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The Love Poems of Lord Byron

 
 
Miller
 
Reply Sun 30 Sep, 2007 07:51 am
And Wilt Thou Weep When I Am Low?

And wilt thou weep when I am low?
Sweet lady! speak those words again:
Yet if they grieve thee, say not so---
I would not give that bosom pain.

My heart is sad, my hopes are gone,
My blood runs coldly through my breast;
And when I perish, thou alone
Wilt sigh above my place of rest.

And yet, methinks, a gleam of peace
Doth through my cloud of anguish shine:
And for a while my sorrows cease,
To know thy heart hath felt for mine.

Oh lady! blessd be that tear---
It falls for one who cannot weep;
Such precious drops are doubly dear
To those whose eyes no tear may steep.

Sweet lady! once my heart was warm
With every feeling soft as thine;
But Beauty's self hath ceased to charm
A wretch created to repine.

Yet wilt thou weep when I am low?
Sweet lady! speak those words again:
Yet if they grieve thee, say not so---
I would not give that bosom pain.

George Gordon Byron, Lord Byron
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Type: Discussion • Score: 1 • Views: 7,524 • Replies: 5
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Miller
 
  1  
Reply Sun 30 Sep, 2007 04:44 pm
Remind Me Not, Remind Me Not
by: George Gordon, Lord Byron

Remind me not, remind me not,
Of those beloved, those vanish'd hours,
When all my soul was given to thee;
Hours that may never be forgot,
Till Time unnerves our vital powers,
And thou and I shall cease to be.

Can I forget---canst thou forget,
When playing with thy golden hair,
How quick thy fluttering heart did move?
Oh! by my soul, I see thee yet,
With eyes so languid, breast so fair,
And lips, though silent, breathing love.

When thus reclining on my breast,
Those eyes threw back a glance so sweet,
As half reproach'd yet rais'd desire,
And still we near and nearer prest,
And still our glowing lips would meet,
As if in kisses to expire.

And then those pensive eyes would close,
And bid their lids each other seek,
Veiling the azure orbs below;
While their long lashes' darken'd gloss
Seem'd stealing o'er thy brilliant cheek,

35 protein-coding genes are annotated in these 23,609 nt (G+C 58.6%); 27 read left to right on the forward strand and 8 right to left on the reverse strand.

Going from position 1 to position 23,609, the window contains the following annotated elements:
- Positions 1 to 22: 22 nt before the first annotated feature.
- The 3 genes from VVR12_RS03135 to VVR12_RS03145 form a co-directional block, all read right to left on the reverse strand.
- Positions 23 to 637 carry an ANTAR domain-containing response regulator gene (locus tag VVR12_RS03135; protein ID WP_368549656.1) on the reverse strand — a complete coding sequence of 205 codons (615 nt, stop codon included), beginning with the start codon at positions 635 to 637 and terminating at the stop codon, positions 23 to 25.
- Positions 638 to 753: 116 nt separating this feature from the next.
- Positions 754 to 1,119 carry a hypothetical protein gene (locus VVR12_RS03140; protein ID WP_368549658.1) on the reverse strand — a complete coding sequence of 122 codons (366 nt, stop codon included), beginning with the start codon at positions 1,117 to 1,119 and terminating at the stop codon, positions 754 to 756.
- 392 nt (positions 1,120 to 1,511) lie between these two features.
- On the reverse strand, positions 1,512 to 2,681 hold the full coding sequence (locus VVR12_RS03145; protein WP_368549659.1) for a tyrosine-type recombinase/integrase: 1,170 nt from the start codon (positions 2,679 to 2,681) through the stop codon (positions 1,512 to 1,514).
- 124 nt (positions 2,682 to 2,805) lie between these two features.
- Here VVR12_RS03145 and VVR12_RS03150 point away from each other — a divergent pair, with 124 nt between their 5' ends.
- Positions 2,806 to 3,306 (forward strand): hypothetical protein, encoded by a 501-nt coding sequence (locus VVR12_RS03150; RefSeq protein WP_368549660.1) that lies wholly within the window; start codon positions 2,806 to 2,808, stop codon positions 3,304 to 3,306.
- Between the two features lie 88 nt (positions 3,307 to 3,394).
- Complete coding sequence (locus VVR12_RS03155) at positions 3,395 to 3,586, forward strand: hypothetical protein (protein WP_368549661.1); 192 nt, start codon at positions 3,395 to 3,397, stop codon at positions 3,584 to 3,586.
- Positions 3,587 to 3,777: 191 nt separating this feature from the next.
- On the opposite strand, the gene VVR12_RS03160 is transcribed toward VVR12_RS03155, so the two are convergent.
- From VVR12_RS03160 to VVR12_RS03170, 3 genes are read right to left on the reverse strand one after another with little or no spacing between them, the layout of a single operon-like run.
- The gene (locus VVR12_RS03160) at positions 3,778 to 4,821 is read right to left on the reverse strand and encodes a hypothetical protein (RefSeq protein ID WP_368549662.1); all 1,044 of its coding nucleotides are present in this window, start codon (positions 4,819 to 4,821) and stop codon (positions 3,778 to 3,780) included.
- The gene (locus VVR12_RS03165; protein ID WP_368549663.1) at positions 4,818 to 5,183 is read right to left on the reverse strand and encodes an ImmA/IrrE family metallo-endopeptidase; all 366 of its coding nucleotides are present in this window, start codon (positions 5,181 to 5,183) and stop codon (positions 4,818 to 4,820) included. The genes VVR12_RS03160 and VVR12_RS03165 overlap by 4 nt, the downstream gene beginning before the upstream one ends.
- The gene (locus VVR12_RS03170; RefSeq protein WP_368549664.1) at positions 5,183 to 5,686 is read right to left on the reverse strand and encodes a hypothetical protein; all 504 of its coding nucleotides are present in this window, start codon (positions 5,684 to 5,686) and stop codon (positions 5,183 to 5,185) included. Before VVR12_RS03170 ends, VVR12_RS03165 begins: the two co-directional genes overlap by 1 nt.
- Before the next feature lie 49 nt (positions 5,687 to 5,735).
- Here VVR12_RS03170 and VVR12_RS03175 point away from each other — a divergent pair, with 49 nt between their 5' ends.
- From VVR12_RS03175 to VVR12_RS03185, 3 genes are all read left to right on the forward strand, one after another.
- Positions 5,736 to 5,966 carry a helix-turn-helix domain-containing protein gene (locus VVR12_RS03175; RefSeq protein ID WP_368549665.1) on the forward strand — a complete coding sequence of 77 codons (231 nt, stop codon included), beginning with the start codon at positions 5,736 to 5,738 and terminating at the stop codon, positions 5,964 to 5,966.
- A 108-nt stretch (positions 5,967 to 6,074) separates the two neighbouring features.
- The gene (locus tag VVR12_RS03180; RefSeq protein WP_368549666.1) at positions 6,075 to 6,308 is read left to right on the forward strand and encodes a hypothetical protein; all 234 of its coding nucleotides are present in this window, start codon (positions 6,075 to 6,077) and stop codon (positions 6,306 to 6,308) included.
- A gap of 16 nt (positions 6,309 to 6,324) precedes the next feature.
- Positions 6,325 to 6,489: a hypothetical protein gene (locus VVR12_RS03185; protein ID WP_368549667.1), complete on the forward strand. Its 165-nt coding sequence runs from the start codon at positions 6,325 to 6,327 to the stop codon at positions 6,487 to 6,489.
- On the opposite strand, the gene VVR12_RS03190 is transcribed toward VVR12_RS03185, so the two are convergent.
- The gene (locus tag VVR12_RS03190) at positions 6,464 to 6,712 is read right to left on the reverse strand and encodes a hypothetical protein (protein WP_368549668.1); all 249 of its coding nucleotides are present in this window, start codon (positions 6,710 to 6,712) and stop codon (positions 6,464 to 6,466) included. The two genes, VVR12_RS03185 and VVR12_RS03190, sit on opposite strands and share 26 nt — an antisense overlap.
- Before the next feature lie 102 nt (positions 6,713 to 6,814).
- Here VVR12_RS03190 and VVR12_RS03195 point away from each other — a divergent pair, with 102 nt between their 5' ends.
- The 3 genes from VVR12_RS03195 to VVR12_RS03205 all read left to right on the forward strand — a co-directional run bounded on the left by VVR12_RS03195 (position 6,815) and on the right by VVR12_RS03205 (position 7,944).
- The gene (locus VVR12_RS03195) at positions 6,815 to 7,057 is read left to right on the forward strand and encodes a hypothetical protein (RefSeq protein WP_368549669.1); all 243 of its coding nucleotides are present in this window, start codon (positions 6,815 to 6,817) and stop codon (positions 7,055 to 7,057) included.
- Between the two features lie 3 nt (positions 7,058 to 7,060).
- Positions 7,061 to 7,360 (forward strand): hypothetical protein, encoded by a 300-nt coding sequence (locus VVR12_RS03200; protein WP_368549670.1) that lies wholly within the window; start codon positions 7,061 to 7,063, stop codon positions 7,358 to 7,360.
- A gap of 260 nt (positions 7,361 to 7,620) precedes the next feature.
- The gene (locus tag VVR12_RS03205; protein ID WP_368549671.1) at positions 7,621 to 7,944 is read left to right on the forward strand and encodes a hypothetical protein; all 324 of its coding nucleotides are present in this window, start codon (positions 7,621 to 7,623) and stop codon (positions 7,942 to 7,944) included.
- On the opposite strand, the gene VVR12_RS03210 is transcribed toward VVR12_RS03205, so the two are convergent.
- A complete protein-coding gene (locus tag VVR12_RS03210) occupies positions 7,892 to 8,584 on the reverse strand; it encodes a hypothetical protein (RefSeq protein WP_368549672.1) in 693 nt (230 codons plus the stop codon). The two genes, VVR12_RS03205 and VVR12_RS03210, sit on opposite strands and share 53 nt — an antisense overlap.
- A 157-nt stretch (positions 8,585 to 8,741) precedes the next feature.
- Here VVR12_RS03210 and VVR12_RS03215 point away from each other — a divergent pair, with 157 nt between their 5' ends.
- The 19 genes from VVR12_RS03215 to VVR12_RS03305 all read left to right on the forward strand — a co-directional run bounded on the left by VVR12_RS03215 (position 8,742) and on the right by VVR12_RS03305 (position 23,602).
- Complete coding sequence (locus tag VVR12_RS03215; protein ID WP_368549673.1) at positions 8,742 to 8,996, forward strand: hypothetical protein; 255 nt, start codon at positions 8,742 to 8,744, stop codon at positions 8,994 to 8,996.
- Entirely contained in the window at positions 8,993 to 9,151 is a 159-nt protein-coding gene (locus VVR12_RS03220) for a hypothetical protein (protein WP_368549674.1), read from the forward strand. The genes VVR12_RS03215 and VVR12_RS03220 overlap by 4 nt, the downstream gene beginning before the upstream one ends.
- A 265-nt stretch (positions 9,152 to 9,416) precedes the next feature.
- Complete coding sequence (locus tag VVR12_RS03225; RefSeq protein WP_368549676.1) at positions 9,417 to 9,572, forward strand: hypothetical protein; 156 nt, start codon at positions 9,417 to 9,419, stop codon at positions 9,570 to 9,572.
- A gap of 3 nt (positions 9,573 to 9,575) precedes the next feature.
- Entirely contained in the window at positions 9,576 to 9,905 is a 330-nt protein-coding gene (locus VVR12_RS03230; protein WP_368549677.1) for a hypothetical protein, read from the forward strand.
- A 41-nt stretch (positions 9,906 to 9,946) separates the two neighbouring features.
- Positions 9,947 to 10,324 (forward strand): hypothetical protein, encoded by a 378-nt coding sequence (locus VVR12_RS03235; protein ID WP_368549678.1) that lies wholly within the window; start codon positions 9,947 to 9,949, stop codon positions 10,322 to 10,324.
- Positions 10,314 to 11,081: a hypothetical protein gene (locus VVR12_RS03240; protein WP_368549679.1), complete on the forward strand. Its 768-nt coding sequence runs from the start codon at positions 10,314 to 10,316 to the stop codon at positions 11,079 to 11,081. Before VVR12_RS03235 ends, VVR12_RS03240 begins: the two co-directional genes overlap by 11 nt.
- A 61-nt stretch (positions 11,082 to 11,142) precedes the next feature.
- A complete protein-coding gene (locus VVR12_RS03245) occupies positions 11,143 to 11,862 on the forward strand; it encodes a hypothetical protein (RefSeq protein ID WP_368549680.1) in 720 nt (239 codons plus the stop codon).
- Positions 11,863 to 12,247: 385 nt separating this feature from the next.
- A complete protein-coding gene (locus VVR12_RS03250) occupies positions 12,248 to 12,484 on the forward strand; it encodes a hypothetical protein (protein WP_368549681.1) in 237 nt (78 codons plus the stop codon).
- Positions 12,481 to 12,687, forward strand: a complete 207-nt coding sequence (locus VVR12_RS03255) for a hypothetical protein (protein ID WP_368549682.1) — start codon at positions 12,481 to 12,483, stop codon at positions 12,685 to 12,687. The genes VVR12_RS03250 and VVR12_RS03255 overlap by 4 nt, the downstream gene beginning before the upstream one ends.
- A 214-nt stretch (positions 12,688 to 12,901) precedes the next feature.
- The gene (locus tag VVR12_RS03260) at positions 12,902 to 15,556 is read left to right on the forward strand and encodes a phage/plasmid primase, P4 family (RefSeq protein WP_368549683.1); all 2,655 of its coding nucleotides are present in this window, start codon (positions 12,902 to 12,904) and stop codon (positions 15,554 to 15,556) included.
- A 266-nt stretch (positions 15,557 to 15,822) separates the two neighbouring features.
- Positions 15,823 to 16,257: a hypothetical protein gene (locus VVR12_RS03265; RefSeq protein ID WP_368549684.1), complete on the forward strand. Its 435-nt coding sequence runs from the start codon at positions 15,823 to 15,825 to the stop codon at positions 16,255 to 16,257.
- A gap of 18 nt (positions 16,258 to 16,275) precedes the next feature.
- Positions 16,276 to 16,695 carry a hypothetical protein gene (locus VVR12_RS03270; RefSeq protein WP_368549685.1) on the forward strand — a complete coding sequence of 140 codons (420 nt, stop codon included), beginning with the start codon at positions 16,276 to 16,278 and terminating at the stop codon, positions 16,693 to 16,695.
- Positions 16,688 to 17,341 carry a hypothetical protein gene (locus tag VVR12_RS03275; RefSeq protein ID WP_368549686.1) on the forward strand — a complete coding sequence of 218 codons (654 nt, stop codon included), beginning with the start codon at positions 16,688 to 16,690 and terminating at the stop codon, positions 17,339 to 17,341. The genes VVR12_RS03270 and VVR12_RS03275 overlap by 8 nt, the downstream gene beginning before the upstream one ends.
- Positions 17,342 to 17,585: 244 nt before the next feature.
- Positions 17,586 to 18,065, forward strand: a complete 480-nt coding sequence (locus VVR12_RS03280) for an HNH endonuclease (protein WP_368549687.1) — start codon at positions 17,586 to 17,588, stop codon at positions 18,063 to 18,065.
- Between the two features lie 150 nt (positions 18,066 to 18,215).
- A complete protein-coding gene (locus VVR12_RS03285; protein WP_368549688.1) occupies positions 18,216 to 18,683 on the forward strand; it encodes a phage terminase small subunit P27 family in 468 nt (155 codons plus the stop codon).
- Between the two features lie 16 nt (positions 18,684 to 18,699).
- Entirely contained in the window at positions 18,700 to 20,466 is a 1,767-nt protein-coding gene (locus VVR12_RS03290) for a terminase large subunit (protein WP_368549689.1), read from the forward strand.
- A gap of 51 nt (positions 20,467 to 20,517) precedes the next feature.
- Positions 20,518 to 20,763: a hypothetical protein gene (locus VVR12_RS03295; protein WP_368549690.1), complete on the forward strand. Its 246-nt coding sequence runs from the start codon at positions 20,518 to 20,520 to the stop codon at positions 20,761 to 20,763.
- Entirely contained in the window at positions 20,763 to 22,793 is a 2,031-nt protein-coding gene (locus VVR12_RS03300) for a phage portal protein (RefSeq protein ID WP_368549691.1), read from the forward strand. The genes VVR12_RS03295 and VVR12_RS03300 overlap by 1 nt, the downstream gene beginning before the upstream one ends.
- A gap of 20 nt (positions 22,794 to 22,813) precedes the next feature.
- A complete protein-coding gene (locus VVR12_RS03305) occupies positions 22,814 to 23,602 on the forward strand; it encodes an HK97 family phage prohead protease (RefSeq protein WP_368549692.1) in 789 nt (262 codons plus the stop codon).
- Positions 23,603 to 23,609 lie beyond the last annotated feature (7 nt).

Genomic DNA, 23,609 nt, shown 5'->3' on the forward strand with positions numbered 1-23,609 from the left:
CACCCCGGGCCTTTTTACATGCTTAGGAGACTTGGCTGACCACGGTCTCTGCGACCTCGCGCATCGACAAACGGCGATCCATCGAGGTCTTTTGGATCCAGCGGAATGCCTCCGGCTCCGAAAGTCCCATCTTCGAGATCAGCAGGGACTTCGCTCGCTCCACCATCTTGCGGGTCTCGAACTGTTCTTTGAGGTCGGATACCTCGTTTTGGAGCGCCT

Like raven's plumage smooth'd on snow.

I dreamt last night our love return'd,
And, sooth to say, that very dream
Was sweeter in its phantasy,
Than if for other hearts I burn'd,
For eyes that ne'er like thine could beam
In Rapture's wild reality.

Then tell me not, remind me not,
Of hours which, though for ever gone,
Can still a pleasing dream restore,
Till Thou and I shall be forgot,
And senseless, as the mouldering stone
Which tells that we shall be no more.
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Miller
 
  1  
Reply Wed 3 Oct, 2007 02:20 pm
She walks in Beauty

SHE walks in beauty, like the night
Of cloudless climes and starry skies;
And all that 's best of dark and bright
Meet in her aspect and her eyes:
Thus mellow'd to that tender light 5
Which heaven to gaudy day denies.
One shade the more, one ray the less,
Had half impair'd the nameless grace
Which waves in every raven tress,
Or softly lightens o'er her face; 10
Where thoughts serenely sweet express
How pure, how dear their dwelling-place.

And on that cheek, and o'er that brow,
So soft, so calm, yet eloquent,
The smiles that win, the tints that glow, 15
But tell of days in goodness spent,
A mind at peace with all below,
A heart whose love is innocent!
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Miller
 
  1  
Reply Tue 9 Oct, 2007 06:50 am
0 Replies
 
Miller
 
  1  
Reply Sat 13 Oct, 2007 06:35 am
There Was A Time, I Need Not Name
by: George Gordon, Lord Byron

There was a time, I need not name,
Since it will ne'er forgotten be,
When all our feelings were the same
As still my soul hath been to thee.

And from that hour when first thy tongue
Confess'd a love which equall'd mine,
Though many a grief my heart hath wrung,
Unknown, and thus unfelt, by thine,

None, none hath sunk so deep as this---
To think how all that love hath flown;
Transient as every faithless kiss,
But transient in thy breast alone.

And yet my heart some solace knew,
When late I heard thy lips declare,
In accents once imagined true,
Remembrance of the days that were.

Yes! my adored, yet most unkind!
Though thou wilt never love again,
To me 'tis doubly sweet to find
Remembrance of that love remain.

Yes! 'tis a glorious thought to me,
Nor longer shall my soul repine,
Whate'er thou art or e'er shalt be,
Thou hast been dearly, solely mine.
0 Replies
 
Miller
 
  1  
Reply Thu 18 Oct, 2007 05:24 pm
WHEN WE TWO PARTED

by: George Gordon (Lord) Byron (1788-1824)

HEN we two parted
In silence and tears,
Half broken-hearted
To sever for years,
Pale grew thy cheek and cold,
Colder thy kiss;
Truly that hour foretold
Sorrow to this.

The dew of the morning
Sunk chill on my brow--
It felt like the warning
Of what I feel now.
Thy vows are all broken,
And light is thy fame:
I hear thy name spoken,
And share in its shame.

They name thee before me,
A knell to mine ear;
A shudder comes o'er me--
Why wert thou so dear?
They know not I knew thee,
Who knew thee too well:
Lond, long shall I rue thee,
Too deeply to tell.

I secret we met--
I silence I grieve,
That thy heart could forget,
Thy spirit deceive.
If I should meet thee
After long years,
How should I greet thee?
With silence and tears.
0 Replies
 
 

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